Cucumber Creek Preserve
Cucumber Creek Cucumber Creek Preserve © By George Bogaski

Places We Protect

Cucumber Creek Preserve


Summer nesting home for neotropical migrant birds.

Cucumber Creek Preserve, created in 1989, encompasses 3,270 acres to benefit neotropical migrant birds. These birds nest in the summer in large blocks of continuous forest in North America and migrate long distances to Central and South America to spend the winter. Thirty-three species of birds, more than half of them neotropical migrants, nest on the preserve. Additionally, many plants and animals found only in the Ouachita Mountains are protected here.

The creek is a clear, high-gradient stream flanked to the north by Kiamichi Mountain and to the south by Blue Bouncer Mountain. Lynn Mountain divides Cucumber Creek from the Beech Creek National Scenic Recreation Area, part of the Ouachita National Forest.The creek is named for the Cucumber magnolia, a small tree native to Eastern forests whose range barely extends into Oklahoma in the Ouachitas.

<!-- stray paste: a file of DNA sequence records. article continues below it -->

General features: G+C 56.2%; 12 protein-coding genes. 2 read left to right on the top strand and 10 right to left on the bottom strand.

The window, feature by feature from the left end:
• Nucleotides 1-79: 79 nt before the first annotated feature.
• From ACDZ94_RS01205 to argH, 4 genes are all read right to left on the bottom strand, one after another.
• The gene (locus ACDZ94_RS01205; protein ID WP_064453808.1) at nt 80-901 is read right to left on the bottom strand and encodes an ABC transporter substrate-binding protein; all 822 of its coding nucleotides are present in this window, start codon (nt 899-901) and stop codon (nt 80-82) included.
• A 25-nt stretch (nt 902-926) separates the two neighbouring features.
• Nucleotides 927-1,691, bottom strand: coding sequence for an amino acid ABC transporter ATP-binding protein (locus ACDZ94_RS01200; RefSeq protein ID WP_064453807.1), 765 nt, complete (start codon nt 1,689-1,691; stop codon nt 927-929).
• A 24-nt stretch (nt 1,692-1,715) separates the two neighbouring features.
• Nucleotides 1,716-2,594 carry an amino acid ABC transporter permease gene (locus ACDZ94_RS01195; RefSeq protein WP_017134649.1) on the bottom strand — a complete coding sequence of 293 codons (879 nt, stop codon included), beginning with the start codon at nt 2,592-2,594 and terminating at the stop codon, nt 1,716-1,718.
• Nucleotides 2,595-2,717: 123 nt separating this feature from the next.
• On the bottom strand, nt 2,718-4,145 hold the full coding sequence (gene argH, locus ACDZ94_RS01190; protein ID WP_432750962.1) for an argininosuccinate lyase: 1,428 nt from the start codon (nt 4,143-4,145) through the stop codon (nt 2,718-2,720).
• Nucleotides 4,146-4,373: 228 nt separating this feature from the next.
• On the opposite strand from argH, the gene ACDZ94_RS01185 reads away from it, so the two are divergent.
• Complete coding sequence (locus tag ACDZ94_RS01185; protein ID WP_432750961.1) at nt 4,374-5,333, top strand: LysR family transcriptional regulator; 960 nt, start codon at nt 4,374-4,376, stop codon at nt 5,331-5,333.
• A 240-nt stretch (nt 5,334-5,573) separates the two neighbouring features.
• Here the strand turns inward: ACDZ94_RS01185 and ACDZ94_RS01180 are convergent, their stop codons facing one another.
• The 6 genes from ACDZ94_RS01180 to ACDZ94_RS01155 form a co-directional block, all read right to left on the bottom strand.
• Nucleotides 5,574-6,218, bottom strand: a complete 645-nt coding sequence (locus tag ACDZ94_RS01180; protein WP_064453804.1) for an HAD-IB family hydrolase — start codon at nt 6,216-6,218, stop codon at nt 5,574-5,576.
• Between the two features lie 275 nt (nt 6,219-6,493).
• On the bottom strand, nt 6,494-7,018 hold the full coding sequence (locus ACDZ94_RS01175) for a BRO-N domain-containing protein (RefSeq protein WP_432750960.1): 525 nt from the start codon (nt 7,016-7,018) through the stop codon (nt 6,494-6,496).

Though birds are the focus of this preserve, the biodiversity of the region is impressive. Other animal species include black bears, zebra swallowtails, white-tailed deer, timber rattlesnakes, and cottonmouths. There are at least 39 preserve plants and animals that are found only in the Ouachitas, including the Ouachita Mountain Shiner, a small fish at home in Cucumber Creek.

Due to sensitive habitat and remote location, the preserve is closed to the public. There are similar, nearby areas of the National Forest available for recreation. The Beech Creek National Scenic Recreation Area has a parking area and trail system.

Learn more about our work in Oklahoma and explore the other places we protect.